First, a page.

- Series: The English Monarchs Series
- Paperback: 510 pages
- Publisher: Yale University Press; First Edition edition (January 21, 1998)
- Language: English
- ISBN-10: 0300073720
- ISBN-13: 978-0300073720
- Product Dimensions: 6.2 x 1.5 x 9.3 inches
- Shipping Weight: 1.8 pounds (View shipping rates and policies)
- Average Customer Review: 17 customer reviews
- Amazon Best Sellers Rank: #704,440 in Books (See Top 100 in Books)
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Edward IV (The English Monarchs Series) First Edition Edition
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This book is interesting not only for what it does talk about but also for what it does not. Ross never deals with the allegations of Edward's illegitimacy other than to mention that allegations exist. I personally believe that he was the Duke of York's son, but you would think a biographer would discuss it even if only to point out how ridiculous the allegations were.
Unlike Henry IV, I do not think it would be right to describe Edward IV as a self-made king, even though he was not born destined for the crown and had to win it twice. At first he comes across as an aristocratic teenager with good pedigree that is placed on the throne by powers greater than he, led by the Earl of Warwick. However, much like Emperor Claudius of Rome, once in power he clearly knows how to use it. Far from being Warwick's pawn he is a true king with his own ideas how to do things. Although he loses his throne in 1470 he comes right back the next year to recover it and from then on is as strong as ever.
King Edward IV's son-in-law, King Henry VII, is the king most accredited with creating a very powerful English monarchy; the reason Henry is able to do so is by respecting and adding on to the system that had already been established by Edward. Although Edward's life is adventurous, in some ways, he pales in comparison with the warrior kings Edward III and Henry V; however I think Edward IV's greatness is the fact that he did not involve his kingdom in any long foreign wars that would tact the English resources into poverty. In other words, unlike some other Kings of England he did not try foolishly prove to the world he was the rightful King of France. King Edward stayed at home and tried to improve his own kingdom. His ideas were so productive that Henry Tudor would go on to mimic them.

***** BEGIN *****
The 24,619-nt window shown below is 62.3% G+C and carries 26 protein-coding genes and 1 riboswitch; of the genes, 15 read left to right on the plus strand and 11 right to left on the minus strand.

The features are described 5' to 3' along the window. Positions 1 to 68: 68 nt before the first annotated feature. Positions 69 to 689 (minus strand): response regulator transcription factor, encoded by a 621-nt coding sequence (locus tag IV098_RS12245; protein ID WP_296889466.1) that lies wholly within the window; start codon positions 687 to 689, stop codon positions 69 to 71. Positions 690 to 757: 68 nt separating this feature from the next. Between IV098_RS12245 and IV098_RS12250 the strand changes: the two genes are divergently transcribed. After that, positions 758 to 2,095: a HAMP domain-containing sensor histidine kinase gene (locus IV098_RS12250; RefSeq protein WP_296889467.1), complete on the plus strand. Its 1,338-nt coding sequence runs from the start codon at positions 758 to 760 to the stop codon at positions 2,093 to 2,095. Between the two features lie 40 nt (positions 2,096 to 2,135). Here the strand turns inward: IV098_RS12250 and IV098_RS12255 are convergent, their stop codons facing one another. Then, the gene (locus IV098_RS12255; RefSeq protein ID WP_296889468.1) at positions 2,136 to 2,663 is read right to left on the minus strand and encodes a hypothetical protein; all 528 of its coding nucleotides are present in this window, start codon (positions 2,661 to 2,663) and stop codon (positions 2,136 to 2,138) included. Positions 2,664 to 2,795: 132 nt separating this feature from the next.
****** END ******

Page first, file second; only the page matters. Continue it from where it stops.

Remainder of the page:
"To rescue the crown from financial abyss into which the Lancastrians had plunged it was no mean achievement. To die solvent was something no other English king had achieved for more than two hundred years. Henry VII had the great advantage of being able to build upon the foundations laid by his father-in-law. Indeed, the best testimony to the quality of Edward's financial policies is the degree to which the shrewd and calculating Henry held firm to them."(p.386)
His main problem seems to be with his own family. The reason the House of York was unable to entrench itself for the long term had to do with in-fighting amongst the its members. Edward had two younger brothers when he was king: Prince George, the Duke of Clarence and Prince Richard, the Duke of Gloucester. The elder of the two (Clarence) tried multiple times to usurp his older brother and was many times forgiven, but he tried one rebellion too much and was executed under Edward's orders. The fact he put his own brother to death--no matter how justified--would soil his reputation. The younger seemly loyal brother was an asset to his rule and Edward trusted him. But the evil Richard would betray that trust after Edward dies, by deposing his brother's elder son and having both of his sons murdered. King Richard III would blacken the name of his lost brother who ruled England effectively for twenty years. Richard's plans would unravel as Henry Tudor, who increases his own legitimate standing by marring the eldest daughter of King Edward IV, overthrows him.
This is a great book detailing the events of the brutal Wars of the Roses the brought the English monarchy to great highs and lows in very short periods of time. The reader is left thinking that if only Edward had lived one more decade he would have been able to put his own son, King Edward V, securely on the throne and history might have taken a far different turn. Edward IV is a tale of triumph and tragedy
Charles Ross could write! And we all benefit from this excellent biography. I highly recommend it.
On the other side, the "Yorks" sought to recognize Edward IV who traced his ancestry to Edmund, Duke of York, the fourth son of King Edward III. However, because Edmund's son, Richard, Earl of Cambridge had married Anne Mortimer who was descended from Lionel of Antwerp, the second son of Edward III, the Yorkists claimed to have a superior claim to the throne of England through Anne of Mortimer.
Long before going insane, Henry VI had become very unpopular in England because the wars that he had conducted in France had lost England all the territory that Henry VI's father--the heroic Henry V--had gained for England. As is shown in the Shakespeare plays Henry V and Henry VI (Part 1), England was very proud of the accomplishments of Henry V in France and were bitterly disappointed when Henry VI lost every bit of the territory that his father had conquered in France in a matter of a few years.
This book by Charles Ross is a very complete and yet very easy to read history of the reign of Edward IV. I found it as enjoyable and as exciting as a as a novel to read.